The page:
Remember, Bynum’s name has appeared in countless trade rumors over the years and his mindset has always been that he’d play anywhere. It’s this mindset that’s at least partially allowed him to blossom as a player, a growth that contributes to him having the type of value that makes him attractive on the trade and free agent market. In essence, I prefer to focus on what he’s done – improve his game while contributing to the success of the team – rather than a soundbite that only shows he’ll try to continue to grow as a player regardless of where he’s playing.

That said, what’s different now is that it’s not the Lakers that hold all the cards. Bynum will have the ability to stay (sign an extension) or go (walk after next season) all while being non-committal about the entire process. Basically, his situation can quickly become comparable to the aforementioned stars above.

The Lakers front office has made their feelings about Bynum known. They see him as a franchise pillar that can be built upon. Issues surrounding attitude and maturity exist, but do so inside the body of a 7’1″, 285 pound man with long arms, soft hands, and tremendous skill. Wanting to keep that package of traits in-house is preferable to the alternative. Sure there’s some risk. Whether or not he matures and, if he does, the timeline in which it happens are important. Can his game continue to grow and can he take the next step, skill wise, to become an even better player? These are unknowns.

And this contributes to the dilemma the Lakers have on their hands. Bynum has shown tremendous progress as a player but still has enough issues to warrant serious questioning. Meanwhile his ability to decide his own future puts the Lakers in a position where they must explore all their options. We’ve been talking a lot about the framework of the team and the tough choices the Lakers have to make this off-season and Bynum’s contract status is a key component that must accounted for.

How much this will influence the Lakers remains to be seen. But, to be sure, it will influence them. Because despite this team obviously living in the short term world of “win now” while Kobe Bryant is still a top level contributor, the future is also very important. That means looking at the luxury tax and revenue sharing. It means looking at Gasol’s value. And, it means looking at Andrew Bynum and his looming free agency.

This off-season one of the questions the Lakers’ front office will need to ask and answer is whether or not their big man tandem of Pau Gasol and Andrew Bynum works together well enough to keep in tact. Even with the financial concerns of keeping both in house through the end of Pau’s contract, the decision will likely come down to their utility as playing partners rather than what their cost is on the ledger. The Lakers understand that they’re going to be a high payroll team (Mitch Kupchak said so himself in his exit interview), so the ultimate goal isn’t necessarily saving money but optimizing their roster through right fitting personnel.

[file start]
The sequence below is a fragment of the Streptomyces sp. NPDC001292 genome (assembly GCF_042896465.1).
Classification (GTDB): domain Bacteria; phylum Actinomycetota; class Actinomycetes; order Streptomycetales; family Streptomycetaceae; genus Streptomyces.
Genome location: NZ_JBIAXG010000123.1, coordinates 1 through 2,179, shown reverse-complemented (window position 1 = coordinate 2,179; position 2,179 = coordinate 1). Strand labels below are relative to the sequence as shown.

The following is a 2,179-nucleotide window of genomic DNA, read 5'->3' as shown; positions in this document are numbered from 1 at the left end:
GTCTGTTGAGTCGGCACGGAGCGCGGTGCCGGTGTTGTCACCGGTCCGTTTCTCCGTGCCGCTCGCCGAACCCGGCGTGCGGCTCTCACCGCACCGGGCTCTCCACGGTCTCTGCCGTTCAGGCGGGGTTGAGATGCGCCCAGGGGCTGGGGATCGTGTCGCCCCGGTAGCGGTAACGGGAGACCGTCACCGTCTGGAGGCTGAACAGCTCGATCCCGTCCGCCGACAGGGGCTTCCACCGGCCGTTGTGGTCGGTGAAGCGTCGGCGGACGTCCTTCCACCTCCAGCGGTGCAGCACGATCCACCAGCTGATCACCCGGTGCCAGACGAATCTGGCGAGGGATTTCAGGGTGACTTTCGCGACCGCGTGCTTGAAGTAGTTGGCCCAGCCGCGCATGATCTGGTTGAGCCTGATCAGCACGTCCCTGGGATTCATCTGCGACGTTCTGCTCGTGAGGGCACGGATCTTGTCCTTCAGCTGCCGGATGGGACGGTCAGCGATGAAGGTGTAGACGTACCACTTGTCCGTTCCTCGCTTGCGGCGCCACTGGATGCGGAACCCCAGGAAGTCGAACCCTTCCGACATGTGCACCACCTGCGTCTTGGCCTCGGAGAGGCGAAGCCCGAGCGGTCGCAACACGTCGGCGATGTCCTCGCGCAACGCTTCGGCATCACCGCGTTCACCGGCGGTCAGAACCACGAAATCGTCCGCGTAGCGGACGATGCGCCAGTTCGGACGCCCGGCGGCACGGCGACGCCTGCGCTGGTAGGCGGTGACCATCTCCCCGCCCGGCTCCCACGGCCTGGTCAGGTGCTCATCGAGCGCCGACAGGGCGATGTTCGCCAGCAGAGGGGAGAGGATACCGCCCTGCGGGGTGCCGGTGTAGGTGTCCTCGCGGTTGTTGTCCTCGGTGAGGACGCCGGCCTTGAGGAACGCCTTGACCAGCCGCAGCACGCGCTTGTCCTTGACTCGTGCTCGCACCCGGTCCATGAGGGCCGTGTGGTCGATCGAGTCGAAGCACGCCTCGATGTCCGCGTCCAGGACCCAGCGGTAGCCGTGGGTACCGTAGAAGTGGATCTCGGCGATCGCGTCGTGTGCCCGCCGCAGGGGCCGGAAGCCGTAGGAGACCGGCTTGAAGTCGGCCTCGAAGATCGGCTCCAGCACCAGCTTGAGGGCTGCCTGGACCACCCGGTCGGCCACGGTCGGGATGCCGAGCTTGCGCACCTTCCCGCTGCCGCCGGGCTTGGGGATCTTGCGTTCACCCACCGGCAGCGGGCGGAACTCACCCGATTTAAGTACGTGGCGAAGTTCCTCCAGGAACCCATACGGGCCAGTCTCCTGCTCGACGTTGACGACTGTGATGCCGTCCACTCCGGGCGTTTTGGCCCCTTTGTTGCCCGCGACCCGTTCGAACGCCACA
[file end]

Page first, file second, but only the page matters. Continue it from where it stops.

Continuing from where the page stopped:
It should be said from the outset that having two of the better big men in the league is an embarrassment of riches. Before this past season Gasol had made three consecutive all-star teams while also being named either 2nd or 3rd team all-NBA. During long stretches of the 2011 season Gasol was widely considered the ‘most skilled’ big man in the league. Meanwhile, Bynum too has developed into an all-star and made 2nd team all-NBA this year. Both are fantastic players individually and having both on the same team is a luxury many teams would love to have an opportunity to try and make work.

This season, however, the Lakers were the team that had to make it work and the results were mixed.

Bynum and Gasol shared the court for 1,492 minutes this season, the third highest minute total of any pairing for the Lakers (behind only Kobe/Pau and Kobe/Bynum). In those minutes the team essentially played to their season averages in terms of every major statistical category both traditional and advanced/efficiency based. This, of course, makes complete sense – they played so often together that of course the team’s statistical output would be highly influenced by this paring.

Of course, the stats are only one part of this equation. What matters more is how the players actually meshed. And, this is where we start to see how it didn’t work as well as hoped.

Simply put, Gasol never really seemed comfortable playing the role he was given when sharing the floor with Bynum. As we said all year, Pau traded post touches for perimeter ones. He often acted as a facilitator at the elbow (or higher) in the Lakers’ HORNS sets, catching then holding the ball as the primary decision maker for how a set would evolve. When he wasn’t facilitating, he was spacing the floor, evidenced by his increase in long two pointers attempted and decrease in shots taken close to the basket.